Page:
It has been said that the slowest systems to change are often organizations in the public sector. However, it was interesting to hear how Accenture drives change in the public sector and the perspectives from Kristin McElderry, Accenture Management Consulting Executive based in Boston who works with Public Sector and Higher Education clients. In this Thought Leader Series talk, entitled Managing Change in Public Sector Transformation, McElderry touches upon why change management is critical, how the public sector is unique, and highlights a framework to leverage the next generation of communication methods.
As McElderry voiced, “public sector work isn’t always the sexiest work,” … “but it is work that really matters.”
Why change management is critical
What would be considered public sector work that matters? McElderry offered several examples of how change has transformed the way business is done. She described the importance of developing a communication and alert system for the Massachusetts Bay Transportation Authority, MBTA, improving the RIDE paratransit service for people who can’t take standard transportation services. Accenture also supported the formulation of COVID contact tracing in Massachusetts and across much of the US.
Through the creation of a virtual reality simulator, McElderry helped to train caseworkers in child support services to practice interviewing the members of a household where a child was at risk. Another example can be found in generating a NYC 311 as an official call center to help New Yorkers be in the know for their city. Last but not least, it might seem simple, yet moving a government agency off of paper for licensing and into digital processing is a major change. This meant no more touching of those faxes, now trades people can complete the necessary paperwork online increasing efficiency to get people working.
McElderry shared that Accenture recently announced their new brand, Let There Be Change. She emphasized the importance of change being managed. In the following brief video, McElderry advocates why change needs a driver, it just doesn’t happen.
Is change management unique within the public sector? YES, it is!
Why the public sector is unique
McElderry distinguishes why through her discussion of three specific areas: behavioral and cultural, political, and structural. For many of us, there is comfort in stability; others thrive on innovation and change. Change agents need to be aware of their audience in order to address their behavioral and cultural mindsets.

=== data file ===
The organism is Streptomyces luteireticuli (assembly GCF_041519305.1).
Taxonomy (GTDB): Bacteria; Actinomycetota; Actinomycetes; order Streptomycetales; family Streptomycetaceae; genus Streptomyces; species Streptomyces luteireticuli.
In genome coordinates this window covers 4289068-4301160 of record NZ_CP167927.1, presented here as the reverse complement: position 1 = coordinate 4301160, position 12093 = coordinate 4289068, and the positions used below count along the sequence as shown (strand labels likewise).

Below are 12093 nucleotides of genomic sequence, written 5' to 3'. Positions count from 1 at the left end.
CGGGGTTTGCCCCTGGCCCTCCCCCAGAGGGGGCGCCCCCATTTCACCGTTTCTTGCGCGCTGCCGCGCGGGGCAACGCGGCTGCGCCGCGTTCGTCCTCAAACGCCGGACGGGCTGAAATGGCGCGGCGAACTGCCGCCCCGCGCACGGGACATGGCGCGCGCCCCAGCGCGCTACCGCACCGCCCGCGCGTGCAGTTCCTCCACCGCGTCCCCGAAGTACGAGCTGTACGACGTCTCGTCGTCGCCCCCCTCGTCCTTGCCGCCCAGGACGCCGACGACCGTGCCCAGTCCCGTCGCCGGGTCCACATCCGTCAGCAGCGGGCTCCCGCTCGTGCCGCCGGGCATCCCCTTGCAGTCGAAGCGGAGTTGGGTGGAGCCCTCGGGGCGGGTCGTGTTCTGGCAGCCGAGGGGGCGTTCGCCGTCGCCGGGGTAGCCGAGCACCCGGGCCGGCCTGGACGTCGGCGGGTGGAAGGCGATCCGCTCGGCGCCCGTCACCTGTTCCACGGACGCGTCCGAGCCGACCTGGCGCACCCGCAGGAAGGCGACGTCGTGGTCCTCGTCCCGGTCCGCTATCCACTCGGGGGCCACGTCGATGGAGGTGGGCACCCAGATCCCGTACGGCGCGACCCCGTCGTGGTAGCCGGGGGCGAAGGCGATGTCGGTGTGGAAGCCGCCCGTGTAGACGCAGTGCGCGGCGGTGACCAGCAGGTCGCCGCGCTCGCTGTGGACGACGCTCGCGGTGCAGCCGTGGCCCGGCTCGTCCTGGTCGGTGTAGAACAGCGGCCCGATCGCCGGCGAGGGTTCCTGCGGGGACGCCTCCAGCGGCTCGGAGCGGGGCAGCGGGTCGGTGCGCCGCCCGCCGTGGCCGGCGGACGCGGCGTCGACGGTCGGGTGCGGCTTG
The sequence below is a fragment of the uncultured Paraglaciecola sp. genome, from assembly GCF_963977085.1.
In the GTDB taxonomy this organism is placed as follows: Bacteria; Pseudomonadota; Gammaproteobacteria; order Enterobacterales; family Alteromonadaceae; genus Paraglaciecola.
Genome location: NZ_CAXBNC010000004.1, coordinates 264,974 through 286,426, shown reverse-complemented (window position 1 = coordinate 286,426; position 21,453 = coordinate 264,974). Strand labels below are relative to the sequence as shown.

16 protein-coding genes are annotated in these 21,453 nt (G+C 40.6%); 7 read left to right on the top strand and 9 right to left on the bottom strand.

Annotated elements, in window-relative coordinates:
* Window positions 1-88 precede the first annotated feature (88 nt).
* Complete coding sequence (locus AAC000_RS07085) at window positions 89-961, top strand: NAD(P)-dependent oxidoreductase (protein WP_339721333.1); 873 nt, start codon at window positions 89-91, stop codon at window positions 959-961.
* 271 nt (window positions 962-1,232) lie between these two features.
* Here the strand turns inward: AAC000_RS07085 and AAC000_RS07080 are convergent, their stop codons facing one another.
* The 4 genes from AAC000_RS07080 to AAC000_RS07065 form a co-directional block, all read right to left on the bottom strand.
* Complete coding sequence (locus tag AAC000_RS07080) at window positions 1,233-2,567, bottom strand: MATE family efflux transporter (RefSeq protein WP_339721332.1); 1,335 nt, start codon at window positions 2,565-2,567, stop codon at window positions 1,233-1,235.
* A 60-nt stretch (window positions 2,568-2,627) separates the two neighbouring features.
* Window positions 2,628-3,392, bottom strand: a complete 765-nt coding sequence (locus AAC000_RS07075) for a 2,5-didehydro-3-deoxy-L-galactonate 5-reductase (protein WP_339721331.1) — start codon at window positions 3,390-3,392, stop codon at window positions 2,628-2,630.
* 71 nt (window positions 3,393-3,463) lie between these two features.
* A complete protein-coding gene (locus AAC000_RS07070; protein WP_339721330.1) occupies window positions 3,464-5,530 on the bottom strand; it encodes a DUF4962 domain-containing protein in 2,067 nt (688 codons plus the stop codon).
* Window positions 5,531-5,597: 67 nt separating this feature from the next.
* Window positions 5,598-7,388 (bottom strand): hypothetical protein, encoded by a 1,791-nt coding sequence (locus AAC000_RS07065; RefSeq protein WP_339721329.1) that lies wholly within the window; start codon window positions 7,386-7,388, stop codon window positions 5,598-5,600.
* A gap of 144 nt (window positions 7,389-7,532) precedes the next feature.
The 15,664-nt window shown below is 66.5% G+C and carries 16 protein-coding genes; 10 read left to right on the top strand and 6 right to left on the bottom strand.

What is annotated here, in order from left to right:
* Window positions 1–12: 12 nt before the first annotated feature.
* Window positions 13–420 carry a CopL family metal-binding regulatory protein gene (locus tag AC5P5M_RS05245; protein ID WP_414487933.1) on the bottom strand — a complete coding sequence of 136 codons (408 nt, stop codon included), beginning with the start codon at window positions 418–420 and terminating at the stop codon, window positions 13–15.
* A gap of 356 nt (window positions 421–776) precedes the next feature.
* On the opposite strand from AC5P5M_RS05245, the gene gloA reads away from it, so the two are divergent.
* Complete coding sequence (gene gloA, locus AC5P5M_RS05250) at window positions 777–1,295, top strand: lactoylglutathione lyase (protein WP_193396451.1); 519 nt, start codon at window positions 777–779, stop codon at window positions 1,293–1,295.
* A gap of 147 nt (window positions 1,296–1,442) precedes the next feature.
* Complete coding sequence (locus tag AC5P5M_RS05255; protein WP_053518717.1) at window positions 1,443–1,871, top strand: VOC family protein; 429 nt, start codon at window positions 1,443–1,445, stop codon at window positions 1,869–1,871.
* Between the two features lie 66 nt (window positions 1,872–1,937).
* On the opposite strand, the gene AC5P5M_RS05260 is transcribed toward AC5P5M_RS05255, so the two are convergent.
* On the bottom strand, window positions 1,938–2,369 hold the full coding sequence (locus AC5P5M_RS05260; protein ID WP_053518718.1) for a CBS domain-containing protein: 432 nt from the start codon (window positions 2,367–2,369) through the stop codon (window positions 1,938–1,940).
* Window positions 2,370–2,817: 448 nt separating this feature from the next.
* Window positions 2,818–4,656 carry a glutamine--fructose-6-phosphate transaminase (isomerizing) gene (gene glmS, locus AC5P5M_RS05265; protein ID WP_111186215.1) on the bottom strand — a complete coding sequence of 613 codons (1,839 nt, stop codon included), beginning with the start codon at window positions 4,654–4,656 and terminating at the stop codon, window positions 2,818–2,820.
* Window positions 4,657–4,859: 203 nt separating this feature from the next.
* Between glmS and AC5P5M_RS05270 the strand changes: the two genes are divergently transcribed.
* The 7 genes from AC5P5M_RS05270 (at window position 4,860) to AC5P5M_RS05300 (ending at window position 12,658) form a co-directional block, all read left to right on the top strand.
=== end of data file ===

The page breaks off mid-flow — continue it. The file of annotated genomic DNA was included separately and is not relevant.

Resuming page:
Many public sector organizations are hierarchical with a clear line of power and decisions flowing from top down. As change agents, it is vital to analyze the political and structural dynamics within an organization. Knowing where you stand can help with mapping out the most effective path to change. Review the following video to hear Kristen McElderry sharing her views on the public sector resistance.
Unique Public Sector – Managing Change
A human-centered change approach
What is an effective approach in managing change in the public sector? McElderry offers insight into the difference between a more traditional approach of change management and the evolution of the human centered approach. This new human centered approach is grounded in the ability to be agile and pivot based on user or customer experience. In the following recording, McElderry summarizes seven key points with their objectives and outcomes in implementing a human centered approach.
Additionally, McElderry designed thinking activities that can support the team working on the change management. She emphasized the visioning of the team should start with common goals and purpose. In the following segment of the , McElderry maps out a couple of resources to promote an effective path for team success.
One technique illustrated is the development of a user profile in the change management process. This profile, along with additional ones within the target audience, can help to predict the needs and considerations for the members going through the change. Another helpful tool is creating a department change journey timeline (see the same in the video below).
The next step in the change management process is establishing a change network with stakeholders throughout the public sector. Key elements in the change network process include leveraging relationships, increasing engagement, providing visibility, promoting communication, and encouraging learning.
In the learning aspects of the change management process, McElderry highlighted the value of adopting the modern adult learning practices, such as interactive engagement, byte sized information, visuals, and collaborative opportunities. Lastly, the change management campaign and communication strategy are vital in bringing it all to life.
In closing, the talk with Kristin McElderry has offered a great deal of food for thought related to considerations about the public sector and change management processes. Moreover, the communication strategy is a critical component throughout the change management process. The table below highlights the best practices for communication professionals to apply.
It is clear that innovation is not a one-time process, but iterative, especially in the public sector often having a shift in stakeholders. Thanks to Kristin McElderry and Accenture Management Consulting for sharing their expertise.
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Posted by Patty Goodman, Faculty